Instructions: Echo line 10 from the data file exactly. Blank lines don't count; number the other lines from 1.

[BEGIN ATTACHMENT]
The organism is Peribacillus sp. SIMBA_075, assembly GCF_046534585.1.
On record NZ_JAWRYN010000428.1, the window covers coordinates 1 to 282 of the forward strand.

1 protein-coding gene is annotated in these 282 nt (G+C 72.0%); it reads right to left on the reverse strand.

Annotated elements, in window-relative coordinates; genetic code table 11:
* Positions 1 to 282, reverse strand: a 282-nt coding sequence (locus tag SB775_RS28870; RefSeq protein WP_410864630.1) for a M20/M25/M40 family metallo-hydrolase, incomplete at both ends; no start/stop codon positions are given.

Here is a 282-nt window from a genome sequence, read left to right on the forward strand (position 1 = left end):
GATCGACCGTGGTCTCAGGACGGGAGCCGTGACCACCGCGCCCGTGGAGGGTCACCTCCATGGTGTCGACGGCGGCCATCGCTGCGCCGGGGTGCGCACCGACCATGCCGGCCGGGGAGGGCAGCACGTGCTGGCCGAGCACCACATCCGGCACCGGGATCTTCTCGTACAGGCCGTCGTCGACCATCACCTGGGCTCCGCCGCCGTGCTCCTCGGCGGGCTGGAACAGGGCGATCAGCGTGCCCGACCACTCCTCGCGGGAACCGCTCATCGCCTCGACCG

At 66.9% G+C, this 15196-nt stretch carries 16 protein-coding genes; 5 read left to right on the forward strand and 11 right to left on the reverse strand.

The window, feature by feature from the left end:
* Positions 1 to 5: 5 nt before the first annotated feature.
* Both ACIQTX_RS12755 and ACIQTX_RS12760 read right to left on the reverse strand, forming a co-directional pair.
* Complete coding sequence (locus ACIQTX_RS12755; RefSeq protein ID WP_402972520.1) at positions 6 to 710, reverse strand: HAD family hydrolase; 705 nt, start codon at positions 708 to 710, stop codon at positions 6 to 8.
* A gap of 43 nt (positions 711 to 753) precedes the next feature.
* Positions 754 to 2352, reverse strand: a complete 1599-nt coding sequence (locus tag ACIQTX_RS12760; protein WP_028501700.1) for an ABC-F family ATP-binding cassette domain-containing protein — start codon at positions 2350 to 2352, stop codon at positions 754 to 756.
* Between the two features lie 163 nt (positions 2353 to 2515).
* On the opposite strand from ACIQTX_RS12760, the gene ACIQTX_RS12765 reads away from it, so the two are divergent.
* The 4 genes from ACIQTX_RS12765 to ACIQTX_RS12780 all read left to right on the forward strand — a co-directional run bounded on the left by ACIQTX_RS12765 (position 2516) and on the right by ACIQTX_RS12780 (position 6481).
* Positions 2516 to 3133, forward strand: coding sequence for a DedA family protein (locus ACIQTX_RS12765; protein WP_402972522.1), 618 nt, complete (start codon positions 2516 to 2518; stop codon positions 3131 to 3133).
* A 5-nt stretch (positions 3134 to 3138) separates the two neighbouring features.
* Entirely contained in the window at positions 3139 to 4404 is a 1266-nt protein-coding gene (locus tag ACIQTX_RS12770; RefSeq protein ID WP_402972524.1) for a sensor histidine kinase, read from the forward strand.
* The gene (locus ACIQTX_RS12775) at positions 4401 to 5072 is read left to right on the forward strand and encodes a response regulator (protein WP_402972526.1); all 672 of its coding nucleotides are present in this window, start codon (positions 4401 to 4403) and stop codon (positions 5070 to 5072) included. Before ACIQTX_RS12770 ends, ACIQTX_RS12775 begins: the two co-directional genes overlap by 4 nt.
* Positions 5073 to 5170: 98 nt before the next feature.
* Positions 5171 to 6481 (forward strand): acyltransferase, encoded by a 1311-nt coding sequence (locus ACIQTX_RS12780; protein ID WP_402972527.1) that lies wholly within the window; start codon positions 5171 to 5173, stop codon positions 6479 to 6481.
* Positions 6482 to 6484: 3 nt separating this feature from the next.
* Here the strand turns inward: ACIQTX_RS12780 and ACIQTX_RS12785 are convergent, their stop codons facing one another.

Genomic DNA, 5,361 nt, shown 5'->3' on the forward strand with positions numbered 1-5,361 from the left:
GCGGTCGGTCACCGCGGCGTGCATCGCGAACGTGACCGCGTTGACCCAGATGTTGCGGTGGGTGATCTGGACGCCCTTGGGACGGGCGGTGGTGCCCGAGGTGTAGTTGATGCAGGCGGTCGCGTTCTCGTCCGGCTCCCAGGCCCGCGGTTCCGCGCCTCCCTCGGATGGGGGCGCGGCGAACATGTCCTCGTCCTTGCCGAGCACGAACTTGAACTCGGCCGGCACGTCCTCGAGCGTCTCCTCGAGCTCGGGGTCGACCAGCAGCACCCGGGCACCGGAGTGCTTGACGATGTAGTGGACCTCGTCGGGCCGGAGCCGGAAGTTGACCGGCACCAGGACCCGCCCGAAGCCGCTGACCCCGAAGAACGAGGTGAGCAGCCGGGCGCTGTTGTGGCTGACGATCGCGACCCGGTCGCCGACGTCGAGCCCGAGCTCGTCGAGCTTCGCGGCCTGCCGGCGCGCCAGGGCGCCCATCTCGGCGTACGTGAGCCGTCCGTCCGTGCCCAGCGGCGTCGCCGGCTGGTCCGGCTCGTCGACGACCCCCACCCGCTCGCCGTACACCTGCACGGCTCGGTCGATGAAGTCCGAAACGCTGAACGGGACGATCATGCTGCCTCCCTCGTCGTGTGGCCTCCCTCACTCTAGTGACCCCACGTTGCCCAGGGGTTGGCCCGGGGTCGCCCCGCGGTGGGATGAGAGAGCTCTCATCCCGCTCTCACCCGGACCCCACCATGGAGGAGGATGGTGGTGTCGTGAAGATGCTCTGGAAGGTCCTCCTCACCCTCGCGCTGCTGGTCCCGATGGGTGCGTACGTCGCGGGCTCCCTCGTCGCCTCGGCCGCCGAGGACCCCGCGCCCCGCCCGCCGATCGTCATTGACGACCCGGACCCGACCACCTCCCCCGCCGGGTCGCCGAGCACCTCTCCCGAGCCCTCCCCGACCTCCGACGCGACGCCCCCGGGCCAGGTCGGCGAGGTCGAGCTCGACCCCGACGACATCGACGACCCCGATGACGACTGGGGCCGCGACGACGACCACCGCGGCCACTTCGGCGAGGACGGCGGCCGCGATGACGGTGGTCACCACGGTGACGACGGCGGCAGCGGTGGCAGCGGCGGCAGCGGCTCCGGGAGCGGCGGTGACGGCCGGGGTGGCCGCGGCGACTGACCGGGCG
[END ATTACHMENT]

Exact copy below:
* Positions 1 to 5: 5 nt before the first annotated feature.